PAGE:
Olson Huff, MD
Swimmer’s ear or otitis externa refers to inflammation and infection in the ear canal. Although there are causes of this infection other than swimming, it gets its name because it is most common in warm weather months and occurs frequently in children who enjoy a lot of time in the water.
- Pain and swelling in the ear canal.
- Swelling and redness around the ear.
- Occasionally there may be drainage from the ear canal.
- If fever occurs, it is very slight.
- Surface of the ear canal is disturbed so that germs establish a place to grow.
- Irritation to the ear canal by trauma e.g. as objects used to clean out wax etc.
- Water retained in the ear canal that then causes the surface skin to erode and infection to occur.
- Keep ear canal dry. When swimming use earplugs. Best is wax that can be purchased at the pharmacy and rolled into a ball that fits into the opening of the ear canal. DO NOT MAKE TOO SMALL SO THAT THE WAX GOES INTO THE CANAL.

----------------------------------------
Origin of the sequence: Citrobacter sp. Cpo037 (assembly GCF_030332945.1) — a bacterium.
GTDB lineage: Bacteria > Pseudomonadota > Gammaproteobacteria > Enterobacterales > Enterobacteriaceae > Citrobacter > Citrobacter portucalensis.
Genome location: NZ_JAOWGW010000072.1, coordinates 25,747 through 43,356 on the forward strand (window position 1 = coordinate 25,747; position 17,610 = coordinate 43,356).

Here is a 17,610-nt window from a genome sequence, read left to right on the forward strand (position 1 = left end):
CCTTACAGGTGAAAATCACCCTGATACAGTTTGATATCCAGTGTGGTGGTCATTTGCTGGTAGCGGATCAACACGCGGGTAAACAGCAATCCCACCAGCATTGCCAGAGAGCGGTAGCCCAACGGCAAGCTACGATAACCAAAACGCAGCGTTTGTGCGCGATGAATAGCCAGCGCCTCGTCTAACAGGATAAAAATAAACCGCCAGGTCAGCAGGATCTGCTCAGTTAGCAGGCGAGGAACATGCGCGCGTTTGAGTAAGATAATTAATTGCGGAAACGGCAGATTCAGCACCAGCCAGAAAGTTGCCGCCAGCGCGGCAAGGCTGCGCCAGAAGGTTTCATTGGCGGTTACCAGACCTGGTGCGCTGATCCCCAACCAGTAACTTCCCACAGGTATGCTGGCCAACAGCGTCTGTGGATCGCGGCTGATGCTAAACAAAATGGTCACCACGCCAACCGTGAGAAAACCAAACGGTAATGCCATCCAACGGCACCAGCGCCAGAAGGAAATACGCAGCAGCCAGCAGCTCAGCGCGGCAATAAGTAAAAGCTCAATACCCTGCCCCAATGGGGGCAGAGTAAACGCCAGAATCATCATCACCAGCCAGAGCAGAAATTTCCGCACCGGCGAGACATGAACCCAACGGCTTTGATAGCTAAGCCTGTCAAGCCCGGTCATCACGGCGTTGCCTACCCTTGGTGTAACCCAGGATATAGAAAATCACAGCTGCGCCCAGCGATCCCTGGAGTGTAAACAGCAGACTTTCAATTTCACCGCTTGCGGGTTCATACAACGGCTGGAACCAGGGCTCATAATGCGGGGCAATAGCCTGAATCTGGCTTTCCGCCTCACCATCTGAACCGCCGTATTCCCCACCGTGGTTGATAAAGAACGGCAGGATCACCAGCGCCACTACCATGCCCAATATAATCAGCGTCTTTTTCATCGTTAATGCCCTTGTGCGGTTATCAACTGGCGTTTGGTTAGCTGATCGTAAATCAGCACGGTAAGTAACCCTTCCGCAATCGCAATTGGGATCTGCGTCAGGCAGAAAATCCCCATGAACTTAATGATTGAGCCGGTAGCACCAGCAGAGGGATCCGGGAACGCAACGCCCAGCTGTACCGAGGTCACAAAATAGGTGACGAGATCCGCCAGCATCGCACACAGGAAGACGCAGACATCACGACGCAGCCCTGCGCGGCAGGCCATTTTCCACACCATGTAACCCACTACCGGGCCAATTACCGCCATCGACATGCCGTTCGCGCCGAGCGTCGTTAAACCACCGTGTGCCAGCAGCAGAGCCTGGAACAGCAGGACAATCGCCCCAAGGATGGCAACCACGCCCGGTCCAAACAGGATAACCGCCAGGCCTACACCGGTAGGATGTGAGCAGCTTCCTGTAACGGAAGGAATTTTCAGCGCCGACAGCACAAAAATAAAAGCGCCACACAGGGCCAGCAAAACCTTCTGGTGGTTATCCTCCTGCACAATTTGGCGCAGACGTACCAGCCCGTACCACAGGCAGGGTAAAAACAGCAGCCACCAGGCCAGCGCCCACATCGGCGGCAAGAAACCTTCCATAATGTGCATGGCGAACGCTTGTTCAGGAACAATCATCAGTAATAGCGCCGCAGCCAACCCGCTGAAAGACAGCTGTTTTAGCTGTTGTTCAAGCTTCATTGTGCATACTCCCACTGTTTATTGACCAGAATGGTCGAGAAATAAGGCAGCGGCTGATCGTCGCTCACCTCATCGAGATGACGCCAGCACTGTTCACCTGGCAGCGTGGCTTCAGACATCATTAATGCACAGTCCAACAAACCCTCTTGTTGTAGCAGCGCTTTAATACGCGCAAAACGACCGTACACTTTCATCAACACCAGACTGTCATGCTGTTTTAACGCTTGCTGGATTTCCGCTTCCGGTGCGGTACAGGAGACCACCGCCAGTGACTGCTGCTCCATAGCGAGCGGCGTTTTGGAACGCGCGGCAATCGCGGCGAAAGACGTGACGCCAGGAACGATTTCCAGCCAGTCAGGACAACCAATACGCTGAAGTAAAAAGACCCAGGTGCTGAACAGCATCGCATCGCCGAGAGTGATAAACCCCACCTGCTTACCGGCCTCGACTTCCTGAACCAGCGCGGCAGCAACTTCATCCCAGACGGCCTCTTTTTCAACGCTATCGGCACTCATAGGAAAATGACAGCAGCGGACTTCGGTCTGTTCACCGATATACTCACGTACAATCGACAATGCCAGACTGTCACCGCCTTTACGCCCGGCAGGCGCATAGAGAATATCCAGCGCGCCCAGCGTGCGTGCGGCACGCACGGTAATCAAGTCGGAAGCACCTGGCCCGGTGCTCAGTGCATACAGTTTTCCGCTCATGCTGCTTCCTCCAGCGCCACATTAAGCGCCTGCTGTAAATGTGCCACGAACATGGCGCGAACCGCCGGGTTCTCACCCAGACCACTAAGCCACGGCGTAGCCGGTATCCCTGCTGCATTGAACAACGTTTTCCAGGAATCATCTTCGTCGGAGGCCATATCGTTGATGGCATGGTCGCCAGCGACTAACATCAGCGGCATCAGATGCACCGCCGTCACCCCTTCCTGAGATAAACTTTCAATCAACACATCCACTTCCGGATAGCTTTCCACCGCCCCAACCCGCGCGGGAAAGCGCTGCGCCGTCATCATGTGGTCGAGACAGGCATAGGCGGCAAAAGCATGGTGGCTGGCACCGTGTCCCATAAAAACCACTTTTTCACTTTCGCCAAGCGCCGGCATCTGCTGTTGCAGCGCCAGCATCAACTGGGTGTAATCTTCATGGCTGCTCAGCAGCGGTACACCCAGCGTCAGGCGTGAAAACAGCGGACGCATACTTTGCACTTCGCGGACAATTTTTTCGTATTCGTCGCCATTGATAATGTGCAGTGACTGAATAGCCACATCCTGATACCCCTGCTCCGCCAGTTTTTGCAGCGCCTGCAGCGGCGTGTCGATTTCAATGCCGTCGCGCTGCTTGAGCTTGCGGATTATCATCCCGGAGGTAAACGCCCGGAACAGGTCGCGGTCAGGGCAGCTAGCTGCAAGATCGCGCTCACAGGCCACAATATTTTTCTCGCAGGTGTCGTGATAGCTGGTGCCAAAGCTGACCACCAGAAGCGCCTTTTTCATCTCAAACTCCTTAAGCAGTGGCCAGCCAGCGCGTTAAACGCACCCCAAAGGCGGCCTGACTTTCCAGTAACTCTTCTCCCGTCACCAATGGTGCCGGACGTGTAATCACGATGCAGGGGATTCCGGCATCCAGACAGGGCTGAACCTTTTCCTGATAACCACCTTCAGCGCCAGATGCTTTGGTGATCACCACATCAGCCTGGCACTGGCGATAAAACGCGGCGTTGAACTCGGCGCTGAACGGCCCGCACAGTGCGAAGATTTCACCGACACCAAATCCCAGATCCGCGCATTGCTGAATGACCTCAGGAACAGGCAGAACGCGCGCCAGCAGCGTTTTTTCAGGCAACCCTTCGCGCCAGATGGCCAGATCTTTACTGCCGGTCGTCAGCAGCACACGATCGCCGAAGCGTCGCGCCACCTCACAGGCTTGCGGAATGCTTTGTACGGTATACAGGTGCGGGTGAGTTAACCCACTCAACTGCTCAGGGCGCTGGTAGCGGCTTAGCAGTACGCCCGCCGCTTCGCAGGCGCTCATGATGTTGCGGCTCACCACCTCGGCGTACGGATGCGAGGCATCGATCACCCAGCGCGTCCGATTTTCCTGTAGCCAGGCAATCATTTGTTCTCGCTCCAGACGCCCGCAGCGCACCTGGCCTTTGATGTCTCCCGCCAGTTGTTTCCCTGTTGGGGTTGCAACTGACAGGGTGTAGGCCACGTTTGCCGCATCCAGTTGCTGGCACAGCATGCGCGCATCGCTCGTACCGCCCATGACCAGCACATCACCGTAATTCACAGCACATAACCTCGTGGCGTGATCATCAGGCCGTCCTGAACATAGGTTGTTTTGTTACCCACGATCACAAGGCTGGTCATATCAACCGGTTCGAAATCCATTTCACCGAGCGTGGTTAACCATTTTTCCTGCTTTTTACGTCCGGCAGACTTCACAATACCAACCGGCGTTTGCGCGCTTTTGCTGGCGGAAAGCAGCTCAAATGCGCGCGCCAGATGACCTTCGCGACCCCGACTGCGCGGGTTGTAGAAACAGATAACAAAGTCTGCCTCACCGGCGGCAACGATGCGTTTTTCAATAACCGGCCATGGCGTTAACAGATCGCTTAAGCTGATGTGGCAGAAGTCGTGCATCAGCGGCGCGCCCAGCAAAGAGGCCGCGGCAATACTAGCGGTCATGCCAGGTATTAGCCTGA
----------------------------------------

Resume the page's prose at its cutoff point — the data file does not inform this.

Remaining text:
- Use eardrops that will keep infection from developing. A mixture of half rubbing alcohol and half white vinegar is just right. Put a few drops in the ear canal both before and after swimming or when exposed to lots of water.
- After swimming, a cotton wick may be used to draw water from the ear canal. Don’t push the cotton into the canal; use only as a wick.
- Since most of the infection is caused by bacteria, usually antibiotic drops, provided by prescription, will be necessary.
- Over the counter (OTC) remedies may be useful in preventing infection but are ineffective in treating it.
- For pain, ibuprofen or acetaminophen will be helpful. Remember to use only the prescribed dose, determined by age and weight.
- I there is considerable pain, swelling, dizziness or pain in the jaw, seek medical care.
Swimmers ear is common. Pesky and can be painful. It is not generally an emergency and can easily be managed by the right treatment. Pay attention to prevention as suggested and the long summer months should then be filled with swimming and not swimmers ear!